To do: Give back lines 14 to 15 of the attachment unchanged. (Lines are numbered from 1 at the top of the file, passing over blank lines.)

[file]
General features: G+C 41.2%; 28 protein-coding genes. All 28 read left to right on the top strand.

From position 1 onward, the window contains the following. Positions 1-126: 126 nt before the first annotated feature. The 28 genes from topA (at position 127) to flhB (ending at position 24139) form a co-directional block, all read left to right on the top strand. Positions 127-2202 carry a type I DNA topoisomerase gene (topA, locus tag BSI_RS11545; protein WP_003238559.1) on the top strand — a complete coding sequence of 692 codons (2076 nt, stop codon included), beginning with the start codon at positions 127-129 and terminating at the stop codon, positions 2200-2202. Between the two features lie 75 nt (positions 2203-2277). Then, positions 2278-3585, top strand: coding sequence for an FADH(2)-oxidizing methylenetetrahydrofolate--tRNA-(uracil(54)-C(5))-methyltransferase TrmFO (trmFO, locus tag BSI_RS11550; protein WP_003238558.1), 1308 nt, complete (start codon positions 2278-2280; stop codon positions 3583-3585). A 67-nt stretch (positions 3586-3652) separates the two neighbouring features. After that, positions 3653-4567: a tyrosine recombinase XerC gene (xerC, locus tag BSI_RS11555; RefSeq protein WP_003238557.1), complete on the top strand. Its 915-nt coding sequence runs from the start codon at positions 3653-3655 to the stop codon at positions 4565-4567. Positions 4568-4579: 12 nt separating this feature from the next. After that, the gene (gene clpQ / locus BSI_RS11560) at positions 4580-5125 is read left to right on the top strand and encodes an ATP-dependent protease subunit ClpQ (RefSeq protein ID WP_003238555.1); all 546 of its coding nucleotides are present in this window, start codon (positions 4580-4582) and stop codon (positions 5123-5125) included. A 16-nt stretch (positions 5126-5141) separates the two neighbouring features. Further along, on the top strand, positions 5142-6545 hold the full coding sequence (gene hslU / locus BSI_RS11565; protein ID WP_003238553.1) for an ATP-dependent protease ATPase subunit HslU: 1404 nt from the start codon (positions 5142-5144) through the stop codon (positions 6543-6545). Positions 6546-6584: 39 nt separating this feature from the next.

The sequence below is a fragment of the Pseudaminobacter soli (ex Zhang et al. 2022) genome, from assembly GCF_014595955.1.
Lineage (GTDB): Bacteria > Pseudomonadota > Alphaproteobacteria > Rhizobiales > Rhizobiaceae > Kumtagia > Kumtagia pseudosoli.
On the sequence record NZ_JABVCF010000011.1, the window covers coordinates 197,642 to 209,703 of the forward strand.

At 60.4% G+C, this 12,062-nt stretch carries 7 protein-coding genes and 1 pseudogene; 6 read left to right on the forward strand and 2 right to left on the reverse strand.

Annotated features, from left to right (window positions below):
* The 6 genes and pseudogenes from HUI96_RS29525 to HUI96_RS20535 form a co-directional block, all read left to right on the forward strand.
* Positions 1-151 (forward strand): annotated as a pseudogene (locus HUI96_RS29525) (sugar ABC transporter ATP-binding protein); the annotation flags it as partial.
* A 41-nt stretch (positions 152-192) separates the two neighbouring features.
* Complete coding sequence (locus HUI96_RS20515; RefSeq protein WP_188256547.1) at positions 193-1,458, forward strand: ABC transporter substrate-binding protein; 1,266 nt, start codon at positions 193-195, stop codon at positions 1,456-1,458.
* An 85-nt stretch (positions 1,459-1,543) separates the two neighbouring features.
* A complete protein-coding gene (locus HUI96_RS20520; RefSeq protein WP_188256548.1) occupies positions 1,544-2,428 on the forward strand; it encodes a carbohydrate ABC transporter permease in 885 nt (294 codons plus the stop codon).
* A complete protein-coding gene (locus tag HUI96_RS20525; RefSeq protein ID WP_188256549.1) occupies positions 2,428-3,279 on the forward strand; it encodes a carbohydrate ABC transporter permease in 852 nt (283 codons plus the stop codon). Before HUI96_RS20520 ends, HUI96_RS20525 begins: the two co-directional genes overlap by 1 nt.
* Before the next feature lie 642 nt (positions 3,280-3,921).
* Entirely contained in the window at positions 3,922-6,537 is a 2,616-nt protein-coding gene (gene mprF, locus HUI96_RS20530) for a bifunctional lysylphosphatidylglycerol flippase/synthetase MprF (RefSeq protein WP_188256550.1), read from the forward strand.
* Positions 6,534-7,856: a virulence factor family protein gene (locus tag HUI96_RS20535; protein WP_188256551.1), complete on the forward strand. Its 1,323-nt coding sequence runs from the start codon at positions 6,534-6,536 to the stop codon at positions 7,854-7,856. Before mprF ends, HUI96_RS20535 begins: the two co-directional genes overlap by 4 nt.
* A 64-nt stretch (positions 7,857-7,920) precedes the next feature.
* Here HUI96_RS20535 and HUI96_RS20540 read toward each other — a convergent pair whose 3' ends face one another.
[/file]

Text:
* A complete protein-coding gene (locus tag HUI96_RS20525; RefSeq protein ID WP_188256549.1) occupies positions 2,428-3,279 on the forward strand; it encodes a carbohydrate ABC transporter permease in 852 nt (283 codons plus the stop codon). Before HUI96_RS20520 ends, HUI96_RS20525 begins: the two co-directional genes overlap by 1 nt.
* Before the next feature lie 642 nt (positions 3,280-3,921).